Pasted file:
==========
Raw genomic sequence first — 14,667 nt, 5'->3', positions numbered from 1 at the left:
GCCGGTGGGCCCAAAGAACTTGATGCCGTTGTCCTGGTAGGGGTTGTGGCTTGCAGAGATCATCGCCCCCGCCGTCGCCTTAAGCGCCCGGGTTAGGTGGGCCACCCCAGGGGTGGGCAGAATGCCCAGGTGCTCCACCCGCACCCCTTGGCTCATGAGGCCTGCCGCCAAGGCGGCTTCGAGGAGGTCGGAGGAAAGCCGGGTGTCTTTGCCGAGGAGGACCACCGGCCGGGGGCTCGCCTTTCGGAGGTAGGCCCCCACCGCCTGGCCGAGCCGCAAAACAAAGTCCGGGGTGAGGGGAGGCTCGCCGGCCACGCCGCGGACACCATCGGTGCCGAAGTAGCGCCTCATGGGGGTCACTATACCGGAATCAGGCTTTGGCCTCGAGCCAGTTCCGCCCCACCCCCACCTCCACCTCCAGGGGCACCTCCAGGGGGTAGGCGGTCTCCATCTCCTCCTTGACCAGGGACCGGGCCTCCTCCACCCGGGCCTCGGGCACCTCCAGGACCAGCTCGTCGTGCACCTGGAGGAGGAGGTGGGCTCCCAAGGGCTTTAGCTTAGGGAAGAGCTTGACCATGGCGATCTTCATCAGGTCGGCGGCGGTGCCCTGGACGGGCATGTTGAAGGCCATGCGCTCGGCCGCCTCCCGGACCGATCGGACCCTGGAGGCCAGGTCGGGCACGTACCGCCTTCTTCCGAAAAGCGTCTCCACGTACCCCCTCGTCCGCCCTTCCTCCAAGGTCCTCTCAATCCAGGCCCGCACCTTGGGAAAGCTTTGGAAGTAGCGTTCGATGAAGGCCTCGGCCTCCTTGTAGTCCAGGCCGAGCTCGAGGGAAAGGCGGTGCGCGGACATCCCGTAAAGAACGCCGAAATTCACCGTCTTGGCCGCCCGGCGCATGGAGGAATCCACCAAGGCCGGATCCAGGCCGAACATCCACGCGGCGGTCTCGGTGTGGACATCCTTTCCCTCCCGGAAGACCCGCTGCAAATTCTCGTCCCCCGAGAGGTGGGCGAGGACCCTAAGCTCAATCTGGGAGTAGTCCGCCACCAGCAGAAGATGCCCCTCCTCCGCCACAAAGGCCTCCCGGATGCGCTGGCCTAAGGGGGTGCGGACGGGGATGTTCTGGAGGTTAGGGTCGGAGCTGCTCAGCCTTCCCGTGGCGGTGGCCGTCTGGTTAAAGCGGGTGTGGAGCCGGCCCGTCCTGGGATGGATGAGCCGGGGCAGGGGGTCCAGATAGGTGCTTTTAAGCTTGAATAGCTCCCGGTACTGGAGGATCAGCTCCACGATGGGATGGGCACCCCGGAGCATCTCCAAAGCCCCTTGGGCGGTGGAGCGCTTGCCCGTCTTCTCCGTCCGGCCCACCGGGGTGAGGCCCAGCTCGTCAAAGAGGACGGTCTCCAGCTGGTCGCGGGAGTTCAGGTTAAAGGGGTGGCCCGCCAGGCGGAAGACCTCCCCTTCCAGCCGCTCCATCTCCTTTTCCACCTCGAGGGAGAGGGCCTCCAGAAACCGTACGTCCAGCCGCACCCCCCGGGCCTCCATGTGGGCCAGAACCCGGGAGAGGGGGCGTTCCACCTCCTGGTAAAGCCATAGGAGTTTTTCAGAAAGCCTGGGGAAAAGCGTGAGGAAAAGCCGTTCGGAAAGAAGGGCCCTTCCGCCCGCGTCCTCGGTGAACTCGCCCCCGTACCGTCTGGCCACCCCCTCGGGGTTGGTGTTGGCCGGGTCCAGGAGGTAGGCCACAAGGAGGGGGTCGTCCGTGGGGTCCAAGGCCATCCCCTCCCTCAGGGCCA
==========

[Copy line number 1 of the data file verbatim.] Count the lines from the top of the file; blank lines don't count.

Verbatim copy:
Raw genomic sequence first — 14,667 nt, 5'->3', positions numbered from 1 at the left: